A nationwide manhunt is on in Pakistan for a key suspect in the Sept. 11 terrorist attacks, government officials said Thursday.

Pakistani authorities said they're looking for Said Bahaji, 26, who was believed to have returned to Pakistan via Afghanistan. He may have been planning to take a flight from Karachi to Istanbul, Turkey, on Tuesday, but did not show up for the flight, the officials said.

Bahaji, a German citizen of Moroccan origin, is believed to be still hiding in Karachi, the officials said on condition of anonymity.

Bahaji's arrest would be a major break in efforts to establish a connection between the Sept. 11 attacks and Usama bin Laden's Al Qaeda organization.

He is being named under an international arrest warrant, and German authorities have said Bahaji had close contacts with some of the hijackers who flew commercial airliners into the World Trade Center.

German investigators say Bahaji rented an apartment in Hamburg in 1998 and shared it with Mohammed Atta, a bin Laden lieutenant who was believed to have been the leader of the hijackers.

Pakistani authorities believe Bahaji and three companions traveled to Karachi from Hamburg, Germany, one week before the U.S. attacks. The four — all of whom carried Western European passports but were of Arab origin — spent the night at a Karachi hotel and made calls to Hamburg.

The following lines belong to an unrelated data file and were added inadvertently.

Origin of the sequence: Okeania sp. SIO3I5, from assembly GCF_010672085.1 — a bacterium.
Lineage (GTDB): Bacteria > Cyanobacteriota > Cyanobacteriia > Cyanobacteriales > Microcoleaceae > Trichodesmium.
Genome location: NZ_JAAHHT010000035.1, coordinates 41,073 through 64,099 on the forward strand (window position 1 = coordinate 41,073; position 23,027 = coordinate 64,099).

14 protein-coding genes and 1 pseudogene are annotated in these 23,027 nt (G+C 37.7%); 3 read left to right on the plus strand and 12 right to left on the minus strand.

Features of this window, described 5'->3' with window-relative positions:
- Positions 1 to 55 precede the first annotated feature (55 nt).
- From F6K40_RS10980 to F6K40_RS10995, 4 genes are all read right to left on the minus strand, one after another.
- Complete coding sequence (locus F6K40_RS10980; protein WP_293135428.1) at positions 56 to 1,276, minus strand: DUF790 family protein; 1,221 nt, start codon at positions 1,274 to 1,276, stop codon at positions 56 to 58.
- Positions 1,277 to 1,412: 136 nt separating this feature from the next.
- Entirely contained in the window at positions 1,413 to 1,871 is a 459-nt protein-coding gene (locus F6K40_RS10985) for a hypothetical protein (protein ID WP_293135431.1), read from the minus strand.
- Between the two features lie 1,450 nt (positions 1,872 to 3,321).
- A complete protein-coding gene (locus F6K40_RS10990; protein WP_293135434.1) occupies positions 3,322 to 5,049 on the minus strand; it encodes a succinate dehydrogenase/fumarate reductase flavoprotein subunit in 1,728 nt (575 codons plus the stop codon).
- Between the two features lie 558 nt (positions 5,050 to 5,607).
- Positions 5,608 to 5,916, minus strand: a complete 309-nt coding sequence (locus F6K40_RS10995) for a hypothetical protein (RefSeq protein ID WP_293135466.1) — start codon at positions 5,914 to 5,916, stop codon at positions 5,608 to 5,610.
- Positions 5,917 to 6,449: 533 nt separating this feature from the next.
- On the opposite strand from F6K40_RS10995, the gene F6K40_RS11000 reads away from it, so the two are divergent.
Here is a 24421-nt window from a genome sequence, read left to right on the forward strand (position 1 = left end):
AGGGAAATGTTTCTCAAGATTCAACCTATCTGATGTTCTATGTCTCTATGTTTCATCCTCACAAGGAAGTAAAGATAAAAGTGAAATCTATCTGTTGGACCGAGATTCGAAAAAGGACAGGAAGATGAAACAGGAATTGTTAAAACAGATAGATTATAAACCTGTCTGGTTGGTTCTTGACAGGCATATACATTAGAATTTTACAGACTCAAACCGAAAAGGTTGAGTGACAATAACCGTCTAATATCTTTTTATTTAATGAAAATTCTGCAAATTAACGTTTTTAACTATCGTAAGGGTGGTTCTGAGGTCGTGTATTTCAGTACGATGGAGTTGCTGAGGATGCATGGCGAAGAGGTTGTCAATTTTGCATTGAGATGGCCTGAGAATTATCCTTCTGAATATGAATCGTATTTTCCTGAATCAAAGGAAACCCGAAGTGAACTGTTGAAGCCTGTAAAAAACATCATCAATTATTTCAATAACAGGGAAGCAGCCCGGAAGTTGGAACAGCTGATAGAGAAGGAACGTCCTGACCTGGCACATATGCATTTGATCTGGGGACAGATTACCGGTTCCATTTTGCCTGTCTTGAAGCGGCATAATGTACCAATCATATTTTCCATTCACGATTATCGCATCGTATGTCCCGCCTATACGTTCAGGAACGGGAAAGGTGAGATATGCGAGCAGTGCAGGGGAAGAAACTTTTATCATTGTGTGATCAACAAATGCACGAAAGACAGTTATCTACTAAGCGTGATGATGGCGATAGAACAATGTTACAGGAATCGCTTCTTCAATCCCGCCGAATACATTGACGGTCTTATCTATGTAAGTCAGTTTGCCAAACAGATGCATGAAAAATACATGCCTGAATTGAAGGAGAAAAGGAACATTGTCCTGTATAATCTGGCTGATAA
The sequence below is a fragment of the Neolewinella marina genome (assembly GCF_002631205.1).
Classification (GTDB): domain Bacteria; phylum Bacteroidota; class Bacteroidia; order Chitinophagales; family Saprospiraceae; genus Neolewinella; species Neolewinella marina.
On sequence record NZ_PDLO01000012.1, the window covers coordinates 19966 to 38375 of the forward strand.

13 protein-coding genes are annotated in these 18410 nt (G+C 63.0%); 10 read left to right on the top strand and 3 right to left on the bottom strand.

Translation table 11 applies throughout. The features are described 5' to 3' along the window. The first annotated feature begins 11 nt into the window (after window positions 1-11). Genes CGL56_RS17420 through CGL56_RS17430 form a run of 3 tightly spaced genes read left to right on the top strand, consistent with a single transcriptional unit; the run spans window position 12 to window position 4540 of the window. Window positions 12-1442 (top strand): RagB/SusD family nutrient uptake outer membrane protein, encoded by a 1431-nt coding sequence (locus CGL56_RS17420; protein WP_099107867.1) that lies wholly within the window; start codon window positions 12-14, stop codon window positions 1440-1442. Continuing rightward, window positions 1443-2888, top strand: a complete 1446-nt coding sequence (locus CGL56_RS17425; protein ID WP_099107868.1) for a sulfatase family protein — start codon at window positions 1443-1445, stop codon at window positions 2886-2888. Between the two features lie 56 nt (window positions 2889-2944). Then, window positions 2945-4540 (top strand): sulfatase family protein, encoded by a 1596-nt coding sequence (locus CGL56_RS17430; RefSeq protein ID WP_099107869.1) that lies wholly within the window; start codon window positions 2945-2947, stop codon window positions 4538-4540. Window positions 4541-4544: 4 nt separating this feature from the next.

They then traveled from Karachi to the southwestern city of Quetta and were believed to have crossed the border into Afghanistan.

Bahaji confirmed a reservation on the Tuesday flight to Istanbul but did not show up to get the ticket, Pakistani officials said.

In addition, the Pakistani authorities said four people were arrested Tuesday in Karachi while trying to board a Pakistan International Airlines flight to Toronto.

They included two Afghans, one Yemeni and an Egyptian. Officials said the four were believed to have left Afghanistan a few days ago and had been staying in Karachi with a member of the Islamic extremist Sipah-e-Sahaba group.

The Associated Press contributed to this report.